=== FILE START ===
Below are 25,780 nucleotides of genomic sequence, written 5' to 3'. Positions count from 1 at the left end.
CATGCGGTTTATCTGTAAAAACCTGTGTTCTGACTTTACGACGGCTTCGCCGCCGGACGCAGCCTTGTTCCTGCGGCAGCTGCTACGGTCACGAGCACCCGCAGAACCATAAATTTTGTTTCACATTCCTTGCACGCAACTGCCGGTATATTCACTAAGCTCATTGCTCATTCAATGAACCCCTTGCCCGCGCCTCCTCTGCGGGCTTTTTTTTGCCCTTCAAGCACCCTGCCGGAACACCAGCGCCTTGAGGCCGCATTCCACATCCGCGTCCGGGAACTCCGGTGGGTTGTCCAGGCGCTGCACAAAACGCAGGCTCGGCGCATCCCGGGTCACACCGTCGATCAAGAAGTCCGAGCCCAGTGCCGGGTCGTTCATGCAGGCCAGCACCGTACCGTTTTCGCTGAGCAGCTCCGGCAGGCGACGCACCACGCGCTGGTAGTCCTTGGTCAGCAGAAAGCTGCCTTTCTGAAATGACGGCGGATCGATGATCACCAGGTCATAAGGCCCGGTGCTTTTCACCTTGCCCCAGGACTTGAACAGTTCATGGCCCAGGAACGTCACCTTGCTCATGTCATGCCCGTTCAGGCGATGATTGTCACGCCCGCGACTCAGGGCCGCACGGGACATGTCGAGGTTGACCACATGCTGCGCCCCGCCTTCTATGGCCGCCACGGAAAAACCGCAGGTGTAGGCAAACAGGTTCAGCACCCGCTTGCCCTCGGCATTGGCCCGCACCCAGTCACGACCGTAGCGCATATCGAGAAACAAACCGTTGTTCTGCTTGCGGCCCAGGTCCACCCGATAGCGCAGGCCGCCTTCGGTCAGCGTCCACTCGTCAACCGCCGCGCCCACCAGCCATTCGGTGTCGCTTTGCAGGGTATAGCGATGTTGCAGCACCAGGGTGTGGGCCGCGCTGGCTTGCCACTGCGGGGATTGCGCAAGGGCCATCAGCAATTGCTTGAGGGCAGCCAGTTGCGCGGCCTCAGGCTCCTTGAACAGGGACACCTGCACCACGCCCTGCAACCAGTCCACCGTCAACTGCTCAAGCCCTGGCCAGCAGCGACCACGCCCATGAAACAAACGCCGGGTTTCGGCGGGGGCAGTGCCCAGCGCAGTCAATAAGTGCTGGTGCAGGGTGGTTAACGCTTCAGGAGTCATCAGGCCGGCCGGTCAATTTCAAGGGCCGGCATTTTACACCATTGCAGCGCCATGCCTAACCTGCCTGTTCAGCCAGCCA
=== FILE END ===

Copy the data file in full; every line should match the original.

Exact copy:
Below are 25,780 nucleotides of genomic sequence, written 5' to 3'. Positions count from 1 at the left end.
CATGCGGTTTATCTGTAAAAACCTGTGTTCTGACTTTACGACGGCTTCGCCGCCGGACGCAGCCTTGTTCCTGCGGCAGCTGCTACGGTCACGAGCACCCGCAGAACCATAAATTTTGTTTCACATTCCTTGCACGCAACTGCCGGTATATTCACTAAGCTCATTGCTCATTCAATGAACCCCTTGCCCGCGCCTCCTCTGCGGGCTTTTTTTTGCCCTTCAAGCACCCTGCCGGAACACCAGCGCCTTGAGGCCGCATTCCACATCCGCGTCCGGGAACTCCGGTGGGTTGTCCAGGCGCTGCACAAAACGCAGGCTCGGCGCATCCCGGGTCACACCGTCGATCAAGAAGTCCGAGCCCAGTGCCGGGTCGTTCATGCAGGCCAGCACCGTACCGTTTTCGCTGAGCAGCTCCGGCAGGCGACGCACCACGCGCTGGTAGTCCTTGGTCAGCAGAAAGCTGCCTTTCTGAAATGACGGCGGATCGATGATCACCAGGTCATAAGGCCCGGTGCTTTTCACCTTGCCCCAGGACTTGAACAGTTCATGGCCCAGGAACGTCACCTTGCTCATGTCATGCCCGTTCAGGCGATGATTGTCACGCCCGCGACTCAGGGCCGCACGGGACATGTCGAGGTTGACCACATGCTGCGCCCCGCCTTCTATGGCCGCCACGGAAAAACCGCAGGTGTAGGCAAACAGGTTCAGCACCCGCTTGCCCTCGGCATTGGCCCGCACCCAGTCACGACCGTAGCGCATATCGAGAAACAAACCGTTGTTCTGCTTGCGGCCCAGGTCCACCCGATAGCGCAGGCCGCCTTCGGTCAGCGTCCACTCGTCAACCGCCGCGCCCACCAGCCATTCGGTGTCGCTTTGCAGGGTATAGCGATGTTGCAGCACCAGGGTGTGGGCCGCGCTGGCTTGCCACTGCGGGGATTGCGCAAGGGCCATCAGCAATTGCTTGAGGGCAGCCAGTTGCGCGGCCTCAGGCTCCTTGAACAGGGACACCTGCACCACGCCCTGCAACCAGTCCACCGTCAACTGCTCAAGCCCTGGCCAGCAGCGACCACGCCCATGAAACAAACGCCGGGTTTCGGCGGGGGCAGTGCCCAGCGCAGTCAATAAGTGCTGGTGCAGGGTGGTTAACGCTTCAGGAGTCATCAGGCCGGCCGGTCAATTTCAAGGGCCGGCATTTTACACCATTGCAGCGCCATGCCTAACCTGCCTGTTCAGCCAGCCA